These research topics and the insurance and risk broking industry intersect where there is a need to harness large quantities of data; both historical catalogues as well as up-to-date monitoring and remote Earth observation, processing these for relevant information, and incorporating them into models that can quickly and accurately assess the risk and exposure to clients. Insights shared by industry professionals emphasised that certain datasets and models, commonly regarded as “standard” within insurance and reinsurance fields, may not incorporate the most recent advancements in scientific research. The WTW Research Network endeavours to tackle these concerns through our focus on model evaluation, thereby addressing the need for ongoing improvement and innovation in this domain.
These research topics and the insurance and risk broking industry intersect where there is a need to harness large quantities of data;...
…to stay ahead of the evolving risks, the insurance and risk management industry must embrace technological advancements and interdisciplinary collaboration.
Effective collaboration and communication are key enablers for addressing the challenges posed by climate change and natural hazards. The importance of effective ways to engage broader audiences and communicate complex scientific concepts in accessible and compelling ways, including the breaking of knowledge and data silos, to improve climate equity was an emphasis throughout. The conference highlighted the significance of interdisciplinary research and collaboration between academia, industry, policymakers, and communities.
Interdisciplinary research, such as the CLICCS Plausibility Assessment Framework, which evaluates the feasibility of deep decarbonization by 2050 and staying within the 1.5°C global warming limit, plays a key role in facilitating effective communication and decision-making by bringing together over 60 scientists from various social and physical sciences. Despite the unique focus of the CLICCS framework and in facilitating collaboration and communication, the unfortunate conclusion drawn is that the current circumstances render deep decarbonization and meeting Paris-aligned goals implausible. To increase plausibility, it is crucial to continue to address knowledge gaps, garner societal support for sustainability transformations, and establish frameworks for sustainable consumption and production.
…the insurance sector has a unique role in incentivizing and supporting investments for climate and environmental risk mitigation,...
Furthermore, panel discussions on effective communication, stressed the importance of engaging broader audience beyond climate science and fostering intergenerational equity. However, the absence of insurance industry experts in discussions and panel sessions highlight the need for greater engagement from the industry. As the insurance sector has a unique role in incentivizing and supporting investments for climate and environmental risk mitigation, active participation from industry representatives can contribute valuable insights and drive informed decision-making and policy development.
Effective collaboration and communication are key enablers for addressing the challenges posed by climate change and natural hazards.
The WTW Research Network’s partnerships with academic institutions showcase collaborative efforts in this field. WTW Research Network Fellow Dr. Matthew Priestley from the University of Exeter, who, guided by Professors David Stephenson and Adam Scaife, presented a new method to estimate wind gusts across Europe up to the 200-year return period with a resolution of 4.4km. This new approach could be useful for industries and government agencies that do not traditionally use catastrophe models,to better understand and manage windstorm risks. Leanne Archer from the University of Bristol discussed her PhD research on improving the understanding of current and future flood risk in Puerto Rico using high-resolution flood hazard and population exposure estimates, while Tudor Suciu from the University of Cambridge presented an AI-driven approach to understand future coastal flooding in the United Kingdom. Both projects aim to provide policy-makers, businesses, governments, and individuals with actionable information to better plan for future flood events. In addition, a poster advertising the TREAD (daTa and pRocesses in sEismic hAzarD) project, which is a Marie Skłodowska-Curie Actions Horizon Europe Doctoral Training Network in which WTW is a key industry partner, was also displayed.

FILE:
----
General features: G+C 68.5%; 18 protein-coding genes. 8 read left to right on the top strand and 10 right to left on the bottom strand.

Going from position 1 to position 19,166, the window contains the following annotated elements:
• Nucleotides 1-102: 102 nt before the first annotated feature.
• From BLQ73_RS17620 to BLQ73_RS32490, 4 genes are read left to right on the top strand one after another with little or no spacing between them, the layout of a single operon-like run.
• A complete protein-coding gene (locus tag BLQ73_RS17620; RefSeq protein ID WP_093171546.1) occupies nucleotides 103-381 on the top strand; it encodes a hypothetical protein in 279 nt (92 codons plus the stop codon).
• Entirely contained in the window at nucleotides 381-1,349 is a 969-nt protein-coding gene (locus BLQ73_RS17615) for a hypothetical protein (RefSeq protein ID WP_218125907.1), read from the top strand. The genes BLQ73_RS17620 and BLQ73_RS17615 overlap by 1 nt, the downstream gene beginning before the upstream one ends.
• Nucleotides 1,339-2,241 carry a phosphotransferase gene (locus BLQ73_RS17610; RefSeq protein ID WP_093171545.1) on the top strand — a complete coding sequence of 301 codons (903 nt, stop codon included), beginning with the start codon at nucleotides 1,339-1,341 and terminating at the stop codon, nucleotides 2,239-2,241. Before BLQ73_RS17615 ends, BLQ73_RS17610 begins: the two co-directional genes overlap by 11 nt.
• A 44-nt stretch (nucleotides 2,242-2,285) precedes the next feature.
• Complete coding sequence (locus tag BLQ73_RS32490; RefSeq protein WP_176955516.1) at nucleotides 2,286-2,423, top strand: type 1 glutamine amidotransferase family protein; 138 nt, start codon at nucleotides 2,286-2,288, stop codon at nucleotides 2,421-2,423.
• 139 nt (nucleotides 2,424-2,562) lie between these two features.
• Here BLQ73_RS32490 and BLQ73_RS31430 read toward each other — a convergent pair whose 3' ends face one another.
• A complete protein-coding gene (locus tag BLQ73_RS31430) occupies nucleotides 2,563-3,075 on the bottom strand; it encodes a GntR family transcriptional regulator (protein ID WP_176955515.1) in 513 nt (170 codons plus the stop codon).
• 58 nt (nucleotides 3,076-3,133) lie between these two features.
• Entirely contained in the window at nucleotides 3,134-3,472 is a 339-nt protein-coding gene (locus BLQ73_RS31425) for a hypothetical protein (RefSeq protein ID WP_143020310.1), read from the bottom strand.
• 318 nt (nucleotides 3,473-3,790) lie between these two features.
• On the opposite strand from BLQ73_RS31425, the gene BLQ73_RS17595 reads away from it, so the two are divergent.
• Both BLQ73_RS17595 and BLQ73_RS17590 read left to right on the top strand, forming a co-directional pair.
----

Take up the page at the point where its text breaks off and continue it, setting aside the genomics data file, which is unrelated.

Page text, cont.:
First, the four themes emphasized here – understanding the impacts of natural hazards, building resilience, harnessing technology, and fostering collaboration and communication – and the priorities therein – not only serve as fundamental building blocks to address climate change and growing vulnerability to natural hazards, but they also guide research efforts within academia and industry, together, to bridge the knowledge-action gap. They highlight the key areas of focus for addressing climate change and the increasing vulnerability to natural hazards.
Embracing emerging technologies and scientific advancements can lead to improved risk assessment, forecasting, and claim management.
Second, to navigate the challenges ahead, it is crucial for the industry to take proactive steps. Embracing emerging technologies and scientific advancements can lead to improved risk assessment, forecasting, and claim management. By investing in data analytics tools, developing new underwriting models and risk management strategies, and re-evaluating existing practices, insurers can more accurately predict the costs associated with natural hazards and better serve their clients.
Both projects aim to provide policy-makers, businesses, governments, and individuals with actionable information to better plan for future flood events.
However, and last, the path to resilience requires collaboration and interdisciplinary efforts. Insurers should actively engage in discussions, policy development, and partnerships with academic institutions and stakeholders. By advocating for enhanced data accessibility and contributing to the development of tools and methodologies that encompass all dimensions of risk, including hazard, vulnerability, and exposure, the insurance industry can play a pivotal role in driving comprehensive risk management solutions.
The WTW Research Network stands at the forefront of this mission, working closely with researchers, policymakers, and stakeholders to manage and mitigate risks associated with natural hazards and climate change. By staying informed, incorporating accurate information into risk assessment, embracing technological advancements, fostering interdisciplinary collaboration, and actively engaging in discussions and policy development, the insurance and risk broking industry can continue to contribute to a more resilient and sustainable future for all.
Insurers should actively engage in discussions, policy development, and partnerships with academic institutions and stakeholders.